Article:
In her civilian identity, The Cat slips aboard the train Yvonne is on. They fake Yvonne jumping off the train to draw the guards out, then The Cat disguises Yvonne and puts her on another carriage, telling her to get off at Lavere station where someone will be waiting for her. Yvonne is surprised to find that person is Marie, and Marie claims to know The Cat when everyone thinks she is a collaborator. Marie ‘fetches’ The Cat to smuggle Yvonne to a sympathiser who will take her to her grandmother’s. When The Cat gets back, she has another narrow escape when the railwayman finds her hidden shopping basket and then her. Being Italian, he is only too happy to turn her over. She manages to escape while the railwayman is distracted by a German guard and jumps a train that is going in the direction she wants. On the way home she discovers the train is carrying food parcels for the German garrison. She loosens the retaining pins so the parcels will tumble out for the French to retrieve, and they are most grateful to The Cat.

catch-the-cat-6a

7: From this latest escapade, the Nazis know The Cat has lost a shopping basket, so they put out the alert for anyone who tries to buy one. They soon hear that only one such purchase has been made – by the Bonnets. The Commandant orders a search of the Bonnet house despite their apparent collaboration as he believes nothing is too impossible for the French. When they arrive, Marie has to hide her Cat disguise, and it goes up in the loft. Unfortunately the Nazis begin to search that too! Marie pulls the rug out from under them and then directs them to a ladder downstairs. Foolishly, they both go downstairs, leaving Marie unguarded. She now shifts the costume to her bedroom as the Nazis have already searched there. The Nazis turn up empty and decide it was a false alarm. Boy, oh boy – that was the closest the Commandant has come yet to unmasking The Cat. He later apologises to Marie for the search and gives her chocolate to make amends. What a hoot!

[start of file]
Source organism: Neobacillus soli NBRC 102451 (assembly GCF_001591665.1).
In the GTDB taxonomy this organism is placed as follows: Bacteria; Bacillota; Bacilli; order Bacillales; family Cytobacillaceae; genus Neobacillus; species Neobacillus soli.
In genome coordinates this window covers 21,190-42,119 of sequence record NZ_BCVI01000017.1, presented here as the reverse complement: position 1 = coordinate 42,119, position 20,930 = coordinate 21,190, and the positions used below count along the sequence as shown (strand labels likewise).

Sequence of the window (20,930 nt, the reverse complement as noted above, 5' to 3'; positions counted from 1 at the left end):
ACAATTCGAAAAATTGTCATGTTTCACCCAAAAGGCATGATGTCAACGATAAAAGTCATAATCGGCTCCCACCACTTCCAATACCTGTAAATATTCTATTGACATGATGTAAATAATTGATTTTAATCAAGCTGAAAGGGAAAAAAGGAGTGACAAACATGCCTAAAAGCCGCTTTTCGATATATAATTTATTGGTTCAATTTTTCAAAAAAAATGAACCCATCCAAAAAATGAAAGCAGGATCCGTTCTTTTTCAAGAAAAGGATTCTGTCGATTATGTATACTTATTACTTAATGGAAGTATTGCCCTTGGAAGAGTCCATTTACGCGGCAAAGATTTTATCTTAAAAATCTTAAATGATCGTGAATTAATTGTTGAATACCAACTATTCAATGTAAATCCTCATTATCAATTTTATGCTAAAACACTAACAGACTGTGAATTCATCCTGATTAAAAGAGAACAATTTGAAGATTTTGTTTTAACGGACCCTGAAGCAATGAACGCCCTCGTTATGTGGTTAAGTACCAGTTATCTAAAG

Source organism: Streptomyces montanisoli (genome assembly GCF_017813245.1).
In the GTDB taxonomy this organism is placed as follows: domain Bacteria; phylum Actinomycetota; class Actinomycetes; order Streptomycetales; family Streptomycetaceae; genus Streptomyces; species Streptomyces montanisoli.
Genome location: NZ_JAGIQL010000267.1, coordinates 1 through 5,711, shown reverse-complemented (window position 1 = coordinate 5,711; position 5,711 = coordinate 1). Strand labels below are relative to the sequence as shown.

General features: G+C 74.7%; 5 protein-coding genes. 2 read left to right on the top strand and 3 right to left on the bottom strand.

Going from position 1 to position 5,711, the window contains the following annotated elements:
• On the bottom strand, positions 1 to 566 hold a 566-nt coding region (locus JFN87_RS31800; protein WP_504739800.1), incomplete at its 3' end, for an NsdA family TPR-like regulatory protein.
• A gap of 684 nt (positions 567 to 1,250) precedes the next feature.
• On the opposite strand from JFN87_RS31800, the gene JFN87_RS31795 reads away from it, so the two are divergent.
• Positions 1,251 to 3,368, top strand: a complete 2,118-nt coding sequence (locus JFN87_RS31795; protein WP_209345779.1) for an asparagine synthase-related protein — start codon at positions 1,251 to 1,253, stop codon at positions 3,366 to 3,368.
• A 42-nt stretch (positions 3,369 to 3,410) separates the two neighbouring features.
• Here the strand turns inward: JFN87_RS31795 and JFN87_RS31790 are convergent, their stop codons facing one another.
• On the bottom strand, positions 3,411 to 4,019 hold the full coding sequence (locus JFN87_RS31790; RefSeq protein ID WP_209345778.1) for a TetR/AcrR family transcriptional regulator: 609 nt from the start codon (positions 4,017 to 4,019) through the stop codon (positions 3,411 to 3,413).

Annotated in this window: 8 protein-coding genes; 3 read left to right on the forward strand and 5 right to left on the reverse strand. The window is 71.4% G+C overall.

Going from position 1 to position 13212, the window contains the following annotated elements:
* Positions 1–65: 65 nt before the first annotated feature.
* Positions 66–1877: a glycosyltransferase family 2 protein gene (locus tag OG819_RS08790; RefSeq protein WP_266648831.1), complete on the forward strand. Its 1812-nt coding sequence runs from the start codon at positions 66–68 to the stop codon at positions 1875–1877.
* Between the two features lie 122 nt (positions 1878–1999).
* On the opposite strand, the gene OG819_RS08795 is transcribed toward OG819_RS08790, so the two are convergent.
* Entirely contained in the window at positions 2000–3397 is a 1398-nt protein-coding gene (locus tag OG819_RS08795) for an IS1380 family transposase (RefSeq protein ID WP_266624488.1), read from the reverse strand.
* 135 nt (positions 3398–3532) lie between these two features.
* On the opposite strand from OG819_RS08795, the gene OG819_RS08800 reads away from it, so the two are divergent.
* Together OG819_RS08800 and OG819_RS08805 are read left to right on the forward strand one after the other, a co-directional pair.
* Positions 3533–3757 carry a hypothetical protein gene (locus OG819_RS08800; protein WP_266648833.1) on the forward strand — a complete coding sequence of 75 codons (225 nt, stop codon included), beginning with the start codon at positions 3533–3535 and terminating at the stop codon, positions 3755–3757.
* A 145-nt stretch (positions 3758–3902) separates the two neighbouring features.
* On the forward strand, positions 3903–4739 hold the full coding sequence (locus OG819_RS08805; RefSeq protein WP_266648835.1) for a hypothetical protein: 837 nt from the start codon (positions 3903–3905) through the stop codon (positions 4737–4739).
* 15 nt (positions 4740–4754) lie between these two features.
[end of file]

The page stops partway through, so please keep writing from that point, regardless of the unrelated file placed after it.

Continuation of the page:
8: That same evening, a friend named Madame Foulard is worried because her daughter Carrie is ill. She needs medicine, but the Nazis won’t release any from their stores. So it’s another mission for The Cat. She breaks into the town hospital, which is under German guard. She grabs as many medicines as she can as she does not know which one is the right one. During the getaway she cuts her hand on a grate, and the Nazis discover this when they see the blood left behind. The alert goes out to bring in anyone with a bandaged hand. The doctor picks out the correct medicine and Carrie is soon on the road to recovery. The doctor also treats The Cat’s hand. But the doctor realises the Nazis may be onto this, so he gives out the order for everyone in town to bandage their hands – too many people for the Nazis to check. Some days later the bandages are off, except for Marie’s. Josee and Burnetta scorn Marie for still having her hand bandaged like that, not realising that they bandaged their own hands for her.

Thoughts

The 1975–6 “Catch the Cat” story was one of the most popular and enduring serials ever to appear in Bunty. The Cat is still one of the best-remembered heroines in girls’ comics. The original Cat story spawned two follow-up serials, one Bunty PSL, Catch the Cat appearances in four Bunty annuals, and was of course reprinted in Lucky Charm #25.

All three Cat serials ended on open endings to leave scope for more sequels. This meant the day Marie dreamed of where she would reveal the truth and the bullies who called her a traitor would be silenced never came. Which is rather sad, really. It would have made for some very thrilling panels to see the town liberated, The Cat coming down to cheering crowds and pulling her mask off in front of them and the captured Commandant – and then watch everyone’s jaw hit the ground! The third Cat story had a slightly more definite ending, where Marie is forced to fake the death of The Cat when the Commandant executes a manhunt for The Cat that tears up the whole town. Marie swears The Cat will return. Unfortunately this would reveal to the Nazis that The Cat is not dead after all, which makes things a bit awkward. Maybe Marie should find a new costumed identity. In any case, that is where the regular story of The Cat ends in Bunty.

There are so many reasons why The Cat is so popular. The first is that she is one of the most proactive heroines ever in girls’ comics. That incredible gymnastics ability and suction pads that have her scaling buildings, leaping onto trucks, diving into rivers, getting over fences and so many other feats of agility seem to be almost superhuman. Plus there are those amazing wits of hers. She always comes up with a plan, and whenever she is cornered she always has something up her sleeve to get her out of trouble. Sometimes this stretches the boundaries of credibility, such as The Cat being able to operate trucks, motorbikes and trains at her age. But on the whole it is exciting and admirable. Even Josee and Burnetta say The Cat is too smart to be caught by the Nazis. Indeed, it would take a Nazi of extreme wit and cunning to match The Cat, and the Commandant definitely is not it. He is not stupid or incompetent, but he is not shrewd enough to ever get the better of The Cat and he has been completely duped by Marie’s servility to ever suspect her. Which is course one of the reasons why The Cat never gets caught.